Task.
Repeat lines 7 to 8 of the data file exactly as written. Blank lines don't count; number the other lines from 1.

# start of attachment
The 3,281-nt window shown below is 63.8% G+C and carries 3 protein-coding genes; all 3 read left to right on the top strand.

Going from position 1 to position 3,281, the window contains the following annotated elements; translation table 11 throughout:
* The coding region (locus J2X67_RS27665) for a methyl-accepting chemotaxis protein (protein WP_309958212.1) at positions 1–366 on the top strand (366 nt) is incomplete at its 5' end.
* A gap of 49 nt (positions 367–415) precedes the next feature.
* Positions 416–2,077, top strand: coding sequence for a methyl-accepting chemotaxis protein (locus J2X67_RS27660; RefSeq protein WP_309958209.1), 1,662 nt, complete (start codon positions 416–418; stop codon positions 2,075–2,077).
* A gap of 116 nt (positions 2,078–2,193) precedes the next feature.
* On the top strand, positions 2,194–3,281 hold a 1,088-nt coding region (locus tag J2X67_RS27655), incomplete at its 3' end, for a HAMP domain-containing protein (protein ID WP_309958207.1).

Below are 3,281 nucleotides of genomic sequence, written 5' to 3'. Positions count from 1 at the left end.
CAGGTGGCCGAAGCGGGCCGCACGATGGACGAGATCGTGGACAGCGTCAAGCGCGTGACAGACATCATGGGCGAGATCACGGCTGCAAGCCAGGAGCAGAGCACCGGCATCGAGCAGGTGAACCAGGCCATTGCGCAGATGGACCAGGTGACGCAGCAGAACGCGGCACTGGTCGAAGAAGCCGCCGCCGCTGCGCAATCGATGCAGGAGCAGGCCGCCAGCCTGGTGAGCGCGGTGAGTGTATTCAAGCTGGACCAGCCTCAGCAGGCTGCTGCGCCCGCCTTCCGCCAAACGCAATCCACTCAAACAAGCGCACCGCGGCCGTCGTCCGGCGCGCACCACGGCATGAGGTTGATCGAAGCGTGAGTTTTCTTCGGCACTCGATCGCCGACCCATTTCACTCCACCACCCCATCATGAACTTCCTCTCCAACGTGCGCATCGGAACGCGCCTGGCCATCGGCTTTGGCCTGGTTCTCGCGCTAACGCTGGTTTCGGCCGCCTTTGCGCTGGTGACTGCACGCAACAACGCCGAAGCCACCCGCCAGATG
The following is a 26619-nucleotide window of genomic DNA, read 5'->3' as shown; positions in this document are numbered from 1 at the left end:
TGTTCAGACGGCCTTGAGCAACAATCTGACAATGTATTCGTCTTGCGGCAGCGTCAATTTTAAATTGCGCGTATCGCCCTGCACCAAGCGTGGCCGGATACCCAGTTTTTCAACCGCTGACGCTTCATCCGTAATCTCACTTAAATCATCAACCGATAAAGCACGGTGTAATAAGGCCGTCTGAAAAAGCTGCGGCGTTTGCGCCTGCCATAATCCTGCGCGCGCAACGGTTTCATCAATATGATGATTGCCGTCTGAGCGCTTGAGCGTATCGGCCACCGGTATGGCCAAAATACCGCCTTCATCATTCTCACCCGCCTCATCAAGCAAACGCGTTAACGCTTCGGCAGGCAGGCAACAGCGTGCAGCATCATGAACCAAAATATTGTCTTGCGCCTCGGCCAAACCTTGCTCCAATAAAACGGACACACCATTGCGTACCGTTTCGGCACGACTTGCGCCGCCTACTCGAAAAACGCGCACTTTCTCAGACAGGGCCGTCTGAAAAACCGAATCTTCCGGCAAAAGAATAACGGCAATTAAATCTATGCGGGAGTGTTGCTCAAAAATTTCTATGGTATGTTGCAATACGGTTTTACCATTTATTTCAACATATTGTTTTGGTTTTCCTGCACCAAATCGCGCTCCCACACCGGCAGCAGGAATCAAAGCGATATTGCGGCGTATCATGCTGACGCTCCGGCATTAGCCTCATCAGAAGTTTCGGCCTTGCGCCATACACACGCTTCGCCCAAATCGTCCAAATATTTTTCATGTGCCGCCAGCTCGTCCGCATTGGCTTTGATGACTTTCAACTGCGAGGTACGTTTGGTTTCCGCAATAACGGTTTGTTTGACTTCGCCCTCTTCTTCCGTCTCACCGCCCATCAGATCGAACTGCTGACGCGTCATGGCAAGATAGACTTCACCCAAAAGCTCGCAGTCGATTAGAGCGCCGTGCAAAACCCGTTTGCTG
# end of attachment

* On the top strand, positions 2,194–3,281 hold a 1,088-nt coding region (locus tag J2X67_RS27655), incomplete at its 3' end, for a HAMP domain-containing protein (protein ID WP_309958207.1).

Below are 3,281 nucleotides of genomic sequence, written 5' to 3'. Positions count from 1 at the left end.